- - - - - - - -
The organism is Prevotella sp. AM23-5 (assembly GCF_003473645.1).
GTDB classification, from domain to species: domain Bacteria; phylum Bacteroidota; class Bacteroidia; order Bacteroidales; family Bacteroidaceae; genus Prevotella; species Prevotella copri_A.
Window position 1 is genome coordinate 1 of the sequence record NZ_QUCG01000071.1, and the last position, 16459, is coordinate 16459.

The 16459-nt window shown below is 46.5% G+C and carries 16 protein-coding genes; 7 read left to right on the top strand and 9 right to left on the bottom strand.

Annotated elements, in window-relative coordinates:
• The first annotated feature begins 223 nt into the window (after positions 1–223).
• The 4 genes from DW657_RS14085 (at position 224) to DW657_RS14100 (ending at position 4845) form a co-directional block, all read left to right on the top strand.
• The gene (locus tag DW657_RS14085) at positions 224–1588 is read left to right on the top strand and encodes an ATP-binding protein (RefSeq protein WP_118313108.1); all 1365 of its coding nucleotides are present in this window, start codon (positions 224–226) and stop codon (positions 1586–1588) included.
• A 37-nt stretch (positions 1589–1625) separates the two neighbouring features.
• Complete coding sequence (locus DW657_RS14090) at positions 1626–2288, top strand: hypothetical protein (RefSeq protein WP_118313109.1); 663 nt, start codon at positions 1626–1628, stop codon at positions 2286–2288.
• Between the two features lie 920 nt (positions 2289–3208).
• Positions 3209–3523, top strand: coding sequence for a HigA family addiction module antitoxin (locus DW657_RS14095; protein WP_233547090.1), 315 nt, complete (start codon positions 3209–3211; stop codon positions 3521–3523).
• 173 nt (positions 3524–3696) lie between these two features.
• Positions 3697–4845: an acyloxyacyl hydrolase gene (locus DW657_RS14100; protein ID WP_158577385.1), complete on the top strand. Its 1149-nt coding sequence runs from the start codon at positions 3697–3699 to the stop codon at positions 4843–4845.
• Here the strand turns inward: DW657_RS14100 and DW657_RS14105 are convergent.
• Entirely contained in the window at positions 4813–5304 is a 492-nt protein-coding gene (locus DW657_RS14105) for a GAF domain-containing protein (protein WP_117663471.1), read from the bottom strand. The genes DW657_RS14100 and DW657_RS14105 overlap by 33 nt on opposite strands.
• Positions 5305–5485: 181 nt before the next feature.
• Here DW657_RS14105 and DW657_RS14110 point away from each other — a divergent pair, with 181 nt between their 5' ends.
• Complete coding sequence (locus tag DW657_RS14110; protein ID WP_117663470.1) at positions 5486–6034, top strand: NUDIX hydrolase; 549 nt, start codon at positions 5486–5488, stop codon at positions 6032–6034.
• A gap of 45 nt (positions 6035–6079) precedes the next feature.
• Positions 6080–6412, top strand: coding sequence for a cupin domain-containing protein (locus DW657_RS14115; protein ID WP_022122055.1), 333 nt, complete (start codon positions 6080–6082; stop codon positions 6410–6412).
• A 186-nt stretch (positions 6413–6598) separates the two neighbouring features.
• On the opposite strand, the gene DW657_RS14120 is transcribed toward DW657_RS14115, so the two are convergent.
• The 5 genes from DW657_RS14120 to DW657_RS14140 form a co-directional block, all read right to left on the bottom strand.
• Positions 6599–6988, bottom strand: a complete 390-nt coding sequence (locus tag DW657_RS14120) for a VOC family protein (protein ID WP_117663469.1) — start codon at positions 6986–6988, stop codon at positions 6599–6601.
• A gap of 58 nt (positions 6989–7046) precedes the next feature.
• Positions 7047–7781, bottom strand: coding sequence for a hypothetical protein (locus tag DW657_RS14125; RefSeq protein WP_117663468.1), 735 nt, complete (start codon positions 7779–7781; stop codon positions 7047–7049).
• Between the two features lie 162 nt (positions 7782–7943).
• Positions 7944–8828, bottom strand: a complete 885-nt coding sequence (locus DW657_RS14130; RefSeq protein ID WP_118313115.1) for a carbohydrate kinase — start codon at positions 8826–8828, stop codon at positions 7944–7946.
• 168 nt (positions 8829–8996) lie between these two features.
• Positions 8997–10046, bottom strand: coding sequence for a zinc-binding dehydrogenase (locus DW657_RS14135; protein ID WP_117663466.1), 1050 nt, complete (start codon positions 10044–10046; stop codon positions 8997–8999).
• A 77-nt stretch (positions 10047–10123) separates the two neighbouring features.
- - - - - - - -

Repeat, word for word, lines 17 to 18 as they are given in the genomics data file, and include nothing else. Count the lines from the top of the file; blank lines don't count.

• Positions 5305–5485: 181 nt before the next feature.
• Here DW657_RS14105 and DW657_RS14110 point away from each other — a divergent pair, with 181 nt between their 5' ends.